private rooms are the last word in luxury and
comfort.
Number of Guest rooms—589—483 with bath,
106 without bath (when new wing now in course
of construction is completed in October, 1929).
Special Suites—In addition to the magnificent
Vice'Regal Suite—which has its own dining room
as well as parlor and bedrooms—there are six other
special suites, each consisting of a parlor and two
bedrooms.
Tudor Grill Room—With its beamed ceiling
and panelled walls, the Tudor Grill Room provides
a delightful environment for meals. Opening from
the Tudor Grill Room is the beautiful Georgian
Lounge with its huge fireplaces.
Tea Room and Lounge (Office Floor)—Tea is
served every afternoon in the Tea Room and
Lounge, where a profusion of flowers and a great
fireplace add to the attractiveness of the setting.
Conservatory—A distinctive and much appre'
ciated feature of the Office Floor is the Conserva-
tory with its fountain and masses of exotic blooms.
Convention Rooms—The Public Rooms listed
below provide ample, welharranged space for con'
vention and banquet purposes, together with con-
venient facilities for committee meetings, display
of exhibits, etc.
DIRECTORY OF SERVICES
Lower Floor—Tudor Grill Room, Private
Dining Rooms, Georgian Lounge, Ladies' Dressing
Room, Men's Dressing Room, Barber Shop, Ladies'
Hairdressing Parlor, Manicure, Check Room, Shoe
Shine.
Office Floor—Lobby, the Lounge, Tea Room,
Crystal Ball Room, Crystal Ball Room Foyer, Main
Dining Room, Elizabethan Room, Library and
Writing Room, News Stand, Verandah, Com
servatory, Telephones, Telegraphs, Public Stenog'
rapher, Motor Car Agent, Postal Box, Check
Room, Church Directory.
First Floor—Children's and Servants' Dining
Room.
House Physician in Attendance
Tavern—Beer and Ale are not sold in the
Empress Hotel, but may be obtained in licensed
parlors outside the city limits. Wines and liquors
maybe purchased from Government Liquor Vendors.
PUBLIC SPACES, MEETING ROOMS
•
, DINING ROOMS AND BANQUET ROOMS
Seating Capacities
Floor
Public Rooms
Area
Convention
Banquet
Dining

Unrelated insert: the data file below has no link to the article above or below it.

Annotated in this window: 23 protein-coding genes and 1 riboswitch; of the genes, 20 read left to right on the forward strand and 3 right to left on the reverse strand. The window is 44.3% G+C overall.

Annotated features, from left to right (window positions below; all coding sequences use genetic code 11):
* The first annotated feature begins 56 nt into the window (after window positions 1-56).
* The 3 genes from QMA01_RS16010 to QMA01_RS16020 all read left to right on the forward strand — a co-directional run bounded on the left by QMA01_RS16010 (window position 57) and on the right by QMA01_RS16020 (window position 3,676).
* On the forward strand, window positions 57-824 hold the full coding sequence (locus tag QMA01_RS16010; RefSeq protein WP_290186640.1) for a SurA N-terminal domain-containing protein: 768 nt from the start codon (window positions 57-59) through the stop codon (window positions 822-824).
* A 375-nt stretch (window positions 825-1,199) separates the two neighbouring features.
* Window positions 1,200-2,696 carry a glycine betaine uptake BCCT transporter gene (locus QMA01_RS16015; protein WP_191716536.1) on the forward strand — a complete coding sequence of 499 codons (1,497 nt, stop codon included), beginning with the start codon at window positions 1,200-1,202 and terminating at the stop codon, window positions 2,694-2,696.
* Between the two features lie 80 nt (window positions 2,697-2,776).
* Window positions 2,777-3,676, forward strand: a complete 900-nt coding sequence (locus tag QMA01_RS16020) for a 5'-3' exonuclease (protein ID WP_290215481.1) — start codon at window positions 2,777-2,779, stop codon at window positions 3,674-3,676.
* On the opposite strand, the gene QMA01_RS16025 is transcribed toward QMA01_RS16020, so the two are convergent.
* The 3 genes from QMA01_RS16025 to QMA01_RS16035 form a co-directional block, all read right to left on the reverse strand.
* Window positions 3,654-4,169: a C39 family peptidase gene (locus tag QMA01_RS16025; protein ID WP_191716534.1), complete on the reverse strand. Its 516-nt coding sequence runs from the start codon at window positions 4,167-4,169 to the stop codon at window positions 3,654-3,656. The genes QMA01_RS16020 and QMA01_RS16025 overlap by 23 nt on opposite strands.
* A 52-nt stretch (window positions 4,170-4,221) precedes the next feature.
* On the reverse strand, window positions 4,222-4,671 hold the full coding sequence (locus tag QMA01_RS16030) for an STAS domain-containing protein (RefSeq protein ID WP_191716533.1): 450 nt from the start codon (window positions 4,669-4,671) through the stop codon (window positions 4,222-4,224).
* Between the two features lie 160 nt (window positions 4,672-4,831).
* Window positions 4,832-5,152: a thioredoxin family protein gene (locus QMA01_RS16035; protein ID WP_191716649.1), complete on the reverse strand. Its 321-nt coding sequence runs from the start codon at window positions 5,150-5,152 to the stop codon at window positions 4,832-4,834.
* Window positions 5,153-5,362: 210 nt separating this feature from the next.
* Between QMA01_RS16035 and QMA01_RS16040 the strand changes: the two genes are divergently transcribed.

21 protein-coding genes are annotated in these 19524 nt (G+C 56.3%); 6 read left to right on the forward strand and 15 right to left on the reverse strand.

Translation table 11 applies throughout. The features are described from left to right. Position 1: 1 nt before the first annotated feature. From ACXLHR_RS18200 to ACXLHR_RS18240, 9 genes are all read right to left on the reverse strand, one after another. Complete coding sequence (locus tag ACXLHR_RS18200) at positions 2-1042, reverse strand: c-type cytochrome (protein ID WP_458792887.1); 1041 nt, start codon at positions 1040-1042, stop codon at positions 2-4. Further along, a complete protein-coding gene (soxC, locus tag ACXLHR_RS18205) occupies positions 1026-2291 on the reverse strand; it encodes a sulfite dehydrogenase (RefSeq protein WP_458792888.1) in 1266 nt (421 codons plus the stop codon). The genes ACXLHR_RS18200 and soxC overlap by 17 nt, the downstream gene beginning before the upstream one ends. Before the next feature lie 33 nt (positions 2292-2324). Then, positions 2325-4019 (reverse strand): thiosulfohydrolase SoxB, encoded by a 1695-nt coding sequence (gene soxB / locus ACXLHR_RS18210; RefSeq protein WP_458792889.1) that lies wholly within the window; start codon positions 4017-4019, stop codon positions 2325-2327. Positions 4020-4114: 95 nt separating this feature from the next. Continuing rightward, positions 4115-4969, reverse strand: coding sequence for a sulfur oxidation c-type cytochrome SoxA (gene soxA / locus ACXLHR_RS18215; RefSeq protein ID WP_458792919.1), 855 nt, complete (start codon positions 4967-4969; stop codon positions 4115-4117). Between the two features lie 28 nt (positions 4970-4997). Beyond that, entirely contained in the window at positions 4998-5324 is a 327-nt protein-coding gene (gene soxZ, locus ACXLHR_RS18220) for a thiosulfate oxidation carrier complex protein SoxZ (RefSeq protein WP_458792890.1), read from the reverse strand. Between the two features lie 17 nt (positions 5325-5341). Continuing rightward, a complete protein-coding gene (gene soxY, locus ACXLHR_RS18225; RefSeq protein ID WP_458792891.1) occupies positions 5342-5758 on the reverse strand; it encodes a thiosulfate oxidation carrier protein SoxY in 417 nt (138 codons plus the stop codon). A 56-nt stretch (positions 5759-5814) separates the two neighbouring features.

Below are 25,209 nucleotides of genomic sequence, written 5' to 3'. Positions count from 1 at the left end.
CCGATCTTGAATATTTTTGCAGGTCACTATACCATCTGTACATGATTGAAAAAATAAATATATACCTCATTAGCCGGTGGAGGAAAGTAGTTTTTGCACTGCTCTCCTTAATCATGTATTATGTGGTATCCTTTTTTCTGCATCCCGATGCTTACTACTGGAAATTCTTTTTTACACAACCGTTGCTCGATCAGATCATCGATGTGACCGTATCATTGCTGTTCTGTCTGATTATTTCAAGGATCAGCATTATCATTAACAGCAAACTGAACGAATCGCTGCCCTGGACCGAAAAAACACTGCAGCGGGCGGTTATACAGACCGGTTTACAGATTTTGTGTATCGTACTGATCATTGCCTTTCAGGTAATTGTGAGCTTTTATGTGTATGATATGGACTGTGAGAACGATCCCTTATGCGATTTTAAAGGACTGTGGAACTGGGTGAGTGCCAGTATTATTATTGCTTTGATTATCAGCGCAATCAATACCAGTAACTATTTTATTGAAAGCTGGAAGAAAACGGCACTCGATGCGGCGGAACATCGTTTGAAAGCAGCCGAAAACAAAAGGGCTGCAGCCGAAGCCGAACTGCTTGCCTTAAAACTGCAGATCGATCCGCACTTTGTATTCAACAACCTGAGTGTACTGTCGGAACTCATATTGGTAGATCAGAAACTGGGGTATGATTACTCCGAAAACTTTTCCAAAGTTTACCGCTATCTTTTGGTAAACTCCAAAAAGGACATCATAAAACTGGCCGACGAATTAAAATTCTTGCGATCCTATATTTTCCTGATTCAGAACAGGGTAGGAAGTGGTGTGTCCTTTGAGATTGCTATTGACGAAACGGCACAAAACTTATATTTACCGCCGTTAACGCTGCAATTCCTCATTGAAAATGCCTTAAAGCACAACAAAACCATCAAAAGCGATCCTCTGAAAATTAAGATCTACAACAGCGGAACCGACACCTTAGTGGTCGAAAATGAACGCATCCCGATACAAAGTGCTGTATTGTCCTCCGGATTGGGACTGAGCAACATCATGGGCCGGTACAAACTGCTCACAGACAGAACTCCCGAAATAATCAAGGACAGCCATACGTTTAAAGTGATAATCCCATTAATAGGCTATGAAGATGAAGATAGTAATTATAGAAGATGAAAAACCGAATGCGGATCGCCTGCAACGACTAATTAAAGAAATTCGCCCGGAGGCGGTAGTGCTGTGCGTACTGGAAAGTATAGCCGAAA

Lower
Tudor Grill Room
3,670 sq. ft.
450
300
175
Georgian Lounge
3,800  "
th
450
300
175
Duke of Kent Private Dining Room
1,388  "   '
■t
170
110
65
Princess Charlotte "        "
(<
650  "   '
•c
85
50
35
Princess Louise         "        "
cc
550  "
u
70
45
30
Prince Albert          "        "
cc
550  "   '
fc
70
45
30
Private Dining Room, No. 1
270  "   '
t
35
20
15
Office
Main Dining Room
4,440  "   '
it
550
425
225
Crystal Ball Room
4,550  "   '
tt
600
450
250
Crystal Ball Room Foyer
1,230  "   '
•t
125
75
50
Writing Room
2,780  "   '
.1
400
• • •
•  •  •
The Lounge
4,100  "   '
.1
•  • •
• • •
•  • •
Tea Room
2,950  "   '
■c
400
275
150
Elizabethan Room
860  "   "
90
• • •
*
• • •
Transfer Rates, Etc.—Between Empress Hotel
and Esquimalt &? Nanaimo Railway Station—
Distance 34 mile.
By Taxicab.... 50 cents for one or more persons.
Trunks  50 cents each.
Between Empress Hotel and Canadian Pacific
Steamship Docks—
Distance 34 mile.
By Taxicab.... 50 cents for one or more persons.
Trunks 50 cents each.
Between Empress Hotel and Outer Harbor
Steamship Docks—
Distance 1^ miles.
By Taxicab. .. .$1.00 for five persons or less;
$1.50 for seven persons.
Trunks 50 cents each.
Street Cars—Victoria has an efficient street
car system which affords an economical and com
venient means of travel between the Empress
Hotel and all points in the city. The fare is six cents
including transfer (6 tickets for thirty'five cents). jEmpress Hotel
VICTORIA, VANCOUVER ISLAND, B.C.
Recreational Attractions and Facilities
CANADIAN
PACIFIC
Golf
Golf is played the year round in Victoria and
guests of the Empress Hotel may enjoy privileges
on the following beautiful and well-maintained
courses:
Colwood Golf and Country Club (9 miles from
Empress Hotel), 6,291 yards, 18 holes.
Green Fee, per day—$2.00.
Green Fee, Saturdays, Sundays and holidays—
$2.50.
Green Fee, per month—$25.00.
Victoria Golf and Country Club  (4H miles
from Empress Hotel), 5,395 yards, 18 holes.
Green Fee, per day—$2.00.
Green Fee, Saturdays, Sundays and holidays—
$2.50.
Green fee per month for men—$30.00.
Green fee per month for ladies—$20.00.
Uplands Golf Club (5 miles from Empress Hotel),
5,800 yards, 18 holes.
Green fee, per day—$1.00.
Green fee, Saturdays, Sundays and holidays—
$1.50.
Green fee per month for men—$15.00.
Green fee per month for ladies—$10.00.
Macaulay  Point  Golf Club   (2^  miles  from
Empress Hotel), 2,750 yards, 9 holes.
Green fee, per day—50 cents.
Green fee, Saturdays—75 cents.
Green fee, Sundays and holidays—$1.00.
Green fee, per month—$5.00.
Cedar Hill Golf Course (33^ miles from Empress
Hotel), 3,480 yards, 9 holes.
Green fee, per day—50 cents.
Green fee, per month—$5.00.
Tennis
Guests have the privilege of playing on the well-